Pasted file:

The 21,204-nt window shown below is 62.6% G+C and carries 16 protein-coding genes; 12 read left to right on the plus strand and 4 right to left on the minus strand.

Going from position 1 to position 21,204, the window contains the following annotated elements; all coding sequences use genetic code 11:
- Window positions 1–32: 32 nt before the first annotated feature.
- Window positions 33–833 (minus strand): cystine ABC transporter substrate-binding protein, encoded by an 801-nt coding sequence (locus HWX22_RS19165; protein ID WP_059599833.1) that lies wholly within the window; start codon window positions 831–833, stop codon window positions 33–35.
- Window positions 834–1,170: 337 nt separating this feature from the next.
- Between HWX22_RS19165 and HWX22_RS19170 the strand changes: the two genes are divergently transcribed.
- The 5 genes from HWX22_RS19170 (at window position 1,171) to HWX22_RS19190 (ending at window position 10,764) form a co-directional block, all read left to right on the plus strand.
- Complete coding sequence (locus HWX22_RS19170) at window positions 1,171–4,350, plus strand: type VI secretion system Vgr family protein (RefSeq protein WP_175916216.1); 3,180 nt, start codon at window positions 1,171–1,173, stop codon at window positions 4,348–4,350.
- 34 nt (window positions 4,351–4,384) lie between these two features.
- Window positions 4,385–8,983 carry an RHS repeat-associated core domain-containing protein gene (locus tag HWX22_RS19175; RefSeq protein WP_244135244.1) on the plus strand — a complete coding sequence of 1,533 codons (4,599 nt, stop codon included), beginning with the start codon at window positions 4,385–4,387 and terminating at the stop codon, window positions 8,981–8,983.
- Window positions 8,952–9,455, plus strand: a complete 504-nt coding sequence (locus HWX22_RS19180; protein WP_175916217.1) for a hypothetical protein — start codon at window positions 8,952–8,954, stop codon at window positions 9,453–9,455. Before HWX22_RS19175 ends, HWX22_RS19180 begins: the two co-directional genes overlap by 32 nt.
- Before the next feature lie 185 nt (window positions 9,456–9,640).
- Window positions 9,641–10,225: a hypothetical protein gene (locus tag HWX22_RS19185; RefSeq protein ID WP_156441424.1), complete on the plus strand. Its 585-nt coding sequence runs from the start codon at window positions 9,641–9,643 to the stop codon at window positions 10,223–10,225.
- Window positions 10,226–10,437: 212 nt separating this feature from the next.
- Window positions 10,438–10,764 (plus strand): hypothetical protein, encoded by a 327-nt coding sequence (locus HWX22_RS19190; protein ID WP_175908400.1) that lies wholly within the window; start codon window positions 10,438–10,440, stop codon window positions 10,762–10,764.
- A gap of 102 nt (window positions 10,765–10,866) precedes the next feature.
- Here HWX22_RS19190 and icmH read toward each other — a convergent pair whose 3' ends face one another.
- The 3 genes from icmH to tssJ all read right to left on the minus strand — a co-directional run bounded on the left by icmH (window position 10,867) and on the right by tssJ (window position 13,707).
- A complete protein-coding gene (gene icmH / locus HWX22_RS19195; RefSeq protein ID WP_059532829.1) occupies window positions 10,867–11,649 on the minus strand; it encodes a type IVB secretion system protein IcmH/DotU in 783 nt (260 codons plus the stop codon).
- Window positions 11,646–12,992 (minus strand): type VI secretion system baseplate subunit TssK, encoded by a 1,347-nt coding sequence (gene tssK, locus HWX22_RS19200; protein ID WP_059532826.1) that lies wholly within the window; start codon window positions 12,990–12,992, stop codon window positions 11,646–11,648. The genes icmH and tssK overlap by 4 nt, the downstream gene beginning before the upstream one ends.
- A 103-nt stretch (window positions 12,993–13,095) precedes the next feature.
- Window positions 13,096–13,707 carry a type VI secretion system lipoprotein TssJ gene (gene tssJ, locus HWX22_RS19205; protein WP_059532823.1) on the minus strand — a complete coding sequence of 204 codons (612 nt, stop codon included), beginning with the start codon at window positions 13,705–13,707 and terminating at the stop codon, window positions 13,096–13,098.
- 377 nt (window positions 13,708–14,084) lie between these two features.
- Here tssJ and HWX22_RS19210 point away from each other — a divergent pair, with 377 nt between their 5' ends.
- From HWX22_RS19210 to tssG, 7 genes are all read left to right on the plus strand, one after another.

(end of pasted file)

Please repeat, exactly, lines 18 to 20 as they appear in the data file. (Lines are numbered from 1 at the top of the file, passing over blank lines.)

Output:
- The 3 genes from icmH to tssJ all read right to left on the minus strand — a co-directional run bounded on the left by icmH (window position 10,867) and on the right by tssJ (window position 13,707).
- A complete protein-coding gene (gene icmH / locus HWX22_RS19195; RefSeq protein ID WP_059532829.1) occupies window positions 10,867–11,649 on the minus strand; it encodes a type IVB secretion system protein IcmH/DotU in 783 nt (260 codons plus the stop codon).
- Window positions 11,646–12,992 (minus strand): type VI secretion system baseplate subunit TssK, encoded by a 1,347-nt coding sequence (gene tssK, locus HWX22_RS19200; protein ID WP_059532826.1) that lies wholly within the window; start codon window positions 12,990–12,992, stop codon window positions 11,646–11,648. The genes icmH and tssK overlap by 4 nt, the downstream gene beginning before the upstream one ends.